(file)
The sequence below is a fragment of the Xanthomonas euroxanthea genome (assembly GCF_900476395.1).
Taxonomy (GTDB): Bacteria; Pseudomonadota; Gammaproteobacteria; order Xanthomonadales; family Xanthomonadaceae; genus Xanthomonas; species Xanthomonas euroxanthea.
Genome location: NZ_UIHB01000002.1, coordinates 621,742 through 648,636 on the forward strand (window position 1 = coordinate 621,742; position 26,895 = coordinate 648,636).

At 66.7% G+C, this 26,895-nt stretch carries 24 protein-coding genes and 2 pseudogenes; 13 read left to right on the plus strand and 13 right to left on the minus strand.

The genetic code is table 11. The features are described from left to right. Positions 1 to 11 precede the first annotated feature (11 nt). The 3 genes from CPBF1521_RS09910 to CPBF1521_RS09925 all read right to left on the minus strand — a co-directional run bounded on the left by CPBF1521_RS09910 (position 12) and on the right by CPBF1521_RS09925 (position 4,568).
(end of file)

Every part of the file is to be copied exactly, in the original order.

The sequence below is a fragment of the Xanthomonas euroxanthea genome (assembly GCF_900476395.1).
Taxonomy (GTDB): Bacteria; Pseudomonadota; Gammaproteobacteria; order Xanthomonadales; family Xanthomonadaceae; genus Xanthomonas; species Xanthomonas euroxanthea.
Genome location: NZ_UIHB01000002.1, coordinates 621,742 through 648,636 on the forward strand (window position 1 = coordinate 621,742; position 26,895 = coordinate 648,636).

At 66.7% G+C, this 26,895-nt stretch carries 24 protein-coding genes and 2 pseudogenes; 13 read left to right on the plus strand and 13 right to left on the minus strand.

The genetic code is table 11. The features are described from left to right. Positions 1 to 11 precede the first annotated feature (11 nt). The 3 genes from CPBF1521_RS09910 to CPBF1521_RS09925 all read right to left on the minus strand — a co-directional run bounded on the left by CPBF1521_RS09910 (position 12) and on the right by CPBF1521_RS09925 (position 4,568).